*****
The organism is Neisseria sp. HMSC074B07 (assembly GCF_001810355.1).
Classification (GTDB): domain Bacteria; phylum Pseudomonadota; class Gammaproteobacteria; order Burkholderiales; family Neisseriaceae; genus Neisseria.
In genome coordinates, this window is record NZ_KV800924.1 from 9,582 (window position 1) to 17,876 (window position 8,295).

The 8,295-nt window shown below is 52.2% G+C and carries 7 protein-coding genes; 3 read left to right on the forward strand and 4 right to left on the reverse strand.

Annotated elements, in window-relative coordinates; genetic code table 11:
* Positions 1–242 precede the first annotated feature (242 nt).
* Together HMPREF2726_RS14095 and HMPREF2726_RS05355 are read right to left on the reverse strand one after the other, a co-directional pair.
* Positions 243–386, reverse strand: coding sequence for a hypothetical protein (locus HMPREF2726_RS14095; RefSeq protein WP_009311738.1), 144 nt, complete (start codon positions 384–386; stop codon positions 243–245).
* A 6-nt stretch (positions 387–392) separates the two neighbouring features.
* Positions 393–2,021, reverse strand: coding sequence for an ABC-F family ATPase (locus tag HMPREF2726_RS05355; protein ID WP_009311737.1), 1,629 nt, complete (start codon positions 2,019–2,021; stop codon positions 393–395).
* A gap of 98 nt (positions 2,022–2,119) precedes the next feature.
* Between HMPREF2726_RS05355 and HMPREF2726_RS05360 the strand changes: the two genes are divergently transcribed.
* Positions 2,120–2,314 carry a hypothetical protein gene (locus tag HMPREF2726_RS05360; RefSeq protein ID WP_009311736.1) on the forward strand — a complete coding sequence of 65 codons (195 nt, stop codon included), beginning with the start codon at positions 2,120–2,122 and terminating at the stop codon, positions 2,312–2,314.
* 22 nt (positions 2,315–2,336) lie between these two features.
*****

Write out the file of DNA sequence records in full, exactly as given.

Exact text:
The organism is Neisseria sp. HMSC074B07 (assembly GCF_001810355.1).
Classification (GTDB): domain Bacteria; phylum Pseudomonadota; class Gammaproteobacteria; order Burkholderiales; family Neisseriaceae; genus Neisseria.
In genome coordinates, this window is record NZ_KV800924.1 from 9,582 (window position 1) to 17,876 (window position 8,295).

The 8,295-nt window shown below is 52.2% G+C and carries 7 protein-coding genes; 3 read left to right on the forward strand and 4 right to left on the reverse strand.

Annotated elements, in window-relative coordinates; genetic code table 11:
* Positions 1–242 precede the first annotated feature (242 nt).
* Together HMPREF2726_RS14095 and HMPREF2726_RS05355 are read right to left on the reverse strand one after the other, a co-directional pair.
* Positions 243–386, reverse strand: coding sequence for a hypothetical protein (locus HMPREF2726_RS14095; RefSeq protein WP_009311738.1), 144 nt, complete (start codon positions 384–386; stop codon positions 243–245).
* A 6-nt stretch (positions 387–392) separates the two neighbouring features.
* Positions 393–2,021, reverse strand: coding sequence for an ABC-F family ATPase (locus tag HMPREF2726_RS05355; protein ID WP_009311737.1), 1,629 nt, complete (start codon positions 2,019–2,021; stop codon positions 393–395).
* A gap of 98 nt (positions 2,022–2,119) precedes the next feature.
* Between HMPREF2726_RS05355 and HMPREF2726_RS05360 the strand changes: the two genes are divergently transcribed.
* Positions 2,120–2,314 carry a hypothetical protein gene (locus tag HMPREF2726_RS05360; RefSeq protein ID WP_009311736.1) on the forward strand — a complete coding sequence of 65 codons (195 nt, stop codon included), beginning with the start codon at positions 2,120–2,122 and terminating at the stop codon, positions 2,312–2,314.
* 22 nt (positions 2,315–2,336) lie between these two features.